So God gave us His word to protect us. He also gave us His Holy Spirit to help us. The whole Word of God separates us from the world. The Holy Spirit helps us to be separated. The Torah was given so that God’s people would be different among the people in the world. They would be the light in the darkness. They would be as different from the world as day is from night.
One example of this distinction is the instruction of not eating pork. Did God have anything against pigs? No, these were His creation; yet He tells us not to eat pork. Why? So that we will be separated from the world. It is an act of obedience. It is called holiness.
God created the Sabbath on the seventh day. Why does He tell us to rest as He rested? Because it is what separates us from the world. Six days we labor and on the seventh day we rest. Again, it separates us from the world who cannot rest from their labors because they are constantly going after worldly appetites that God’s people restrain from on their day of rest. Again, holiness and separation are what keep us different from the world. It is in keeping the whole Word of God that we are made holy and blameless and clean. The writer of Proverbs tells it correctly:
How blessed is the man who finds wisdom, and the man who gains understanding. For its profit is better than the profit of silver and its gain than fine gold. She is more precious than jewels; and nothing you desire compares with her. Long life is in her right hand; in her left hand are riches and honor. Her ways are pleasant ways, and all her paths are peace. She is a tree of life to those who take hold of her, and happy are all who hold her fast. The Lord by wisdom founded the earth; by understanding He established the heavens. By knowledge the deep were broken up, and the skies drip dew. My son, let them not depart from your sight. Proverbs 3:13-21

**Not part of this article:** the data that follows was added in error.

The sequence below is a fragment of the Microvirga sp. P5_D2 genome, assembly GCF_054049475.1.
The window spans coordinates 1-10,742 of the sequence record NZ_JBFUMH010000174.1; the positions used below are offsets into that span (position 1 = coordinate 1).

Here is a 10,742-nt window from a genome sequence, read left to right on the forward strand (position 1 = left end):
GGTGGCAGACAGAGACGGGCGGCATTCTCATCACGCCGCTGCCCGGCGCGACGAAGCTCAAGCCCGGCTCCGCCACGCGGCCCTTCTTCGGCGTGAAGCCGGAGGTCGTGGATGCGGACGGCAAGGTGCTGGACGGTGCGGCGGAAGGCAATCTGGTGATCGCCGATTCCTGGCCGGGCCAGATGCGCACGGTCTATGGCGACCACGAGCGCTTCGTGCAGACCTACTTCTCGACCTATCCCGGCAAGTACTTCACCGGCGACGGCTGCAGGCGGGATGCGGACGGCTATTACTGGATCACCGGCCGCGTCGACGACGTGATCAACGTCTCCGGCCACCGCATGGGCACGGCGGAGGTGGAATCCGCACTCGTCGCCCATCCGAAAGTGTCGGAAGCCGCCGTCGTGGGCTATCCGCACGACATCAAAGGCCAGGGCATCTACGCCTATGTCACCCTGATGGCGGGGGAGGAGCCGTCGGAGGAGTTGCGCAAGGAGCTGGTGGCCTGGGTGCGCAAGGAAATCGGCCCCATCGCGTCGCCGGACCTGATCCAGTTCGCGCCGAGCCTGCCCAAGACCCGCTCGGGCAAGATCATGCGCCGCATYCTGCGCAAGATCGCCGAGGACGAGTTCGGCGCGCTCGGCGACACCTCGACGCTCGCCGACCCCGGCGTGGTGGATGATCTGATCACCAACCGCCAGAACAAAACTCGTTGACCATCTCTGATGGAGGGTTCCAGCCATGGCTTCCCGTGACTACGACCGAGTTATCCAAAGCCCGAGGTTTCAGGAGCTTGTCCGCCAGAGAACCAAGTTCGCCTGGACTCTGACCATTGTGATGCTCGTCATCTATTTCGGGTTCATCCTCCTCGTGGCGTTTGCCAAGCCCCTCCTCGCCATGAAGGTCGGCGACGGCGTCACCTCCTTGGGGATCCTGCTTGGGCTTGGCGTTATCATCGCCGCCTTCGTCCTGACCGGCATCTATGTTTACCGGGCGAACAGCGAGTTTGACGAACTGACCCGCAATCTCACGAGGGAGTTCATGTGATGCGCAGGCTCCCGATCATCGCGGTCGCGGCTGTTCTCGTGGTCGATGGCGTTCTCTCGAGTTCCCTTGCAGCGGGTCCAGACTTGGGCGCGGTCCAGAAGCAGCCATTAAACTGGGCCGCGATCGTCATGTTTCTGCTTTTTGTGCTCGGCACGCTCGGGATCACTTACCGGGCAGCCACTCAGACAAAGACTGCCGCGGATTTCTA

The Ten Commandments are not for the purpose of wrath, but for the purpose of love. We are loved by God and so we are treasured in His eyes, and He keeps us well-guarded and protected from the consequences of our sin, which is death. For God so loved ME that He sent His only begotten son that whoever believes (an action word; we must put that belief into action by living out God’s commandments) in Him should not perish (John 3:16). What we believers always miss is that in this passage, Yeshua tells Nicodemus first that he must be born again: born of the Spirit, who is our counselor, who leads us in the truth of God’s holy word—the whole counsel of His word. He protects us from missing the mark because he convicts us of our shortcomings and our sin and shows us our need for our Savior. It is in repentance (which in Hebrew means “to turn back to Torah”) that we can get back on the path that leads to life. What did the living Torah, Yeshua, say? “If you love Me, then keep my Torah (commandments)” (John 14:15).